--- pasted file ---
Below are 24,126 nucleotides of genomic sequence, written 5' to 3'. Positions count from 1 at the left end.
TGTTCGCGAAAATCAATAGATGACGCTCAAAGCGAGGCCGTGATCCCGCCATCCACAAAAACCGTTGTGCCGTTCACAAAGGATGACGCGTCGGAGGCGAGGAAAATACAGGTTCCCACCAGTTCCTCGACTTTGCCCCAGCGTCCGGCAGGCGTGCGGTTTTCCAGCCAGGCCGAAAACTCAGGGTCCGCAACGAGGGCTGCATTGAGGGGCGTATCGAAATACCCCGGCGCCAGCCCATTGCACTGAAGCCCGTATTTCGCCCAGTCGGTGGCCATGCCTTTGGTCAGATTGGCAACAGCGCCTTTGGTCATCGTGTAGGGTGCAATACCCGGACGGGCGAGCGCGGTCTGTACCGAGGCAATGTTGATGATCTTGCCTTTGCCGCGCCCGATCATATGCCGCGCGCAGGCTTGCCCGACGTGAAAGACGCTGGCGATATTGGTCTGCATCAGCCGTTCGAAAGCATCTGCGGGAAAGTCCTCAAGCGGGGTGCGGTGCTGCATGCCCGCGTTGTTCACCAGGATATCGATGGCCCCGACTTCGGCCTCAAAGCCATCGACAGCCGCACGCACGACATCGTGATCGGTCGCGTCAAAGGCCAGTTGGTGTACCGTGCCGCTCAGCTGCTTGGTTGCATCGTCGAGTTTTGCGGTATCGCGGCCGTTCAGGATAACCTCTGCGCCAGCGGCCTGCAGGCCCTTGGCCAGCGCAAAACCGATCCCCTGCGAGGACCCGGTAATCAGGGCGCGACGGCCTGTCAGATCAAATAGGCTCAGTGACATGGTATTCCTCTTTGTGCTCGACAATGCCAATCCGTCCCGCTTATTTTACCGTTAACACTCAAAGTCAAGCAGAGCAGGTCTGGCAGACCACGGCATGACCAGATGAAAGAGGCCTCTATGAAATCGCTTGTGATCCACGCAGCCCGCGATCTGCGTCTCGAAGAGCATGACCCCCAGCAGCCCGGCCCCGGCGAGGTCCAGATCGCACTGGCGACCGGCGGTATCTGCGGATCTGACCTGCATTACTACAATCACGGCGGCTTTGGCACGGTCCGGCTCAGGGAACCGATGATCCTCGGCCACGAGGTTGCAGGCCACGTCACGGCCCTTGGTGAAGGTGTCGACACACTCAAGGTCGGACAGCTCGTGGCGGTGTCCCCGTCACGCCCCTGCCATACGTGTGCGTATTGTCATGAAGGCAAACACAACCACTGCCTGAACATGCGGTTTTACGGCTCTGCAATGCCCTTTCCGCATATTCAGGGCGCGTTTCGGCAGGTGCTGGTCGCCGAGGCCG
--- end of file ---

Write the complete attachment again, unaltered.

Below are 24,126 nucleotides of genomic sequence, written 5' to 3'. Positions count from 1 at the left end.
TGTTCGCGAAAATCAATAGATGACGCTCAAAGCGAGGCCGTGATCCCGCCATCCACAAAAACCGTTGTGCCGTTCACAAAGGATGACGCGTCGGAGGCGAGGAAAATACAGGTTCCCACCAGTTCCTCGACTTTGCCCCAGCGTCCGGCAGGCGTGCGGTTTTCCAGCCAGGCCGAAAACTCAGGGTCCGCAACGAGGGCTGCATTGAGGGGCGTATCGAAATACCCCGGCGCCAGCCCATTGCACTGAAGCCCGTATTTCGCCCAGTCGGTGGCCATGCCTTTGGTCAGATTGGCAACAGCGCCTTTGGTCATCGTGTAGGGTGCAATACCCGGACGGGCGAGCGCGGTCTGTACCGAGGCAATGTTGATGATCTTGCCTTTGCCGCGCCCGATCATATGCCGCGCGCAGGCTTGCCCGACGTGAAAGACGCTGGCGATATTGGTCTGCATCAGCCGTTCGAAAGCATCTGCGGGAAAGTCCTCAAGCGGGGTGCGGTGCTGCATGCCCGCGTTGTTCACCAGGATATCGATGGCCCCGACTTCGGCCTCAAAGCCATCGACAGCCGCACGCACGACATCGTGATCGGTCGCGTCAAAGGCCAGTTGGTGTACCGTGCCGCTCAGCTGCTTGGTTGCATCGTCGAGTTTTGCGGTATCGCGGCCGTTCAGGATAACCTCTGCGCCAGCGGCCTGCAGGCCCTTGGCCAGCGCAAAACCGATCCCCTGCGAGGACCCGGTAATCAGGGCGCGACGGCCTGTCAGATCAAATAGGCTCAGTGACATGGTATTCCTCTTTGTGCTCGACAATGCCAATCCGTCCCGCTTATTTTACCGTTAACACTCAAAGTCAAGCAGAGCAGGTCTGGCAGACCACGGCATGACCAGATGAAAGAGGCCTCTATGAAATCGCTTGTGATCCACGCAGCCCGCGATCTGCGTCTCGAAGAGCATGACCCCCAGCAGCCCGGCCCCGGCGAGGTCCAGATCGCACTGGCGACCGGCGGTATCTGCGGATCTGACCTGCATTACTACAATCACGGCGGCTTTGGCACGGTCCGGCTCAGGGAACCGATGATCCTCGGCCACGAGGTTGCAGGCCACGTCACGGCCCTTGGTGAAGGTGTCGACACACTCAAGGTCGGACAGCTCGTGGCGGTGTCCCCGTCACGCCCCTGCCATACGTGTGCGTATTGTCATGAAGGCAAACACAACCACTGCCTGAACATGCGGTTTTACGGCTCTGCAATGCCCTTTCCGCATATTCAGGGCGCGTTTCGGCAGGTGCTGGTCGCCGAGGCCG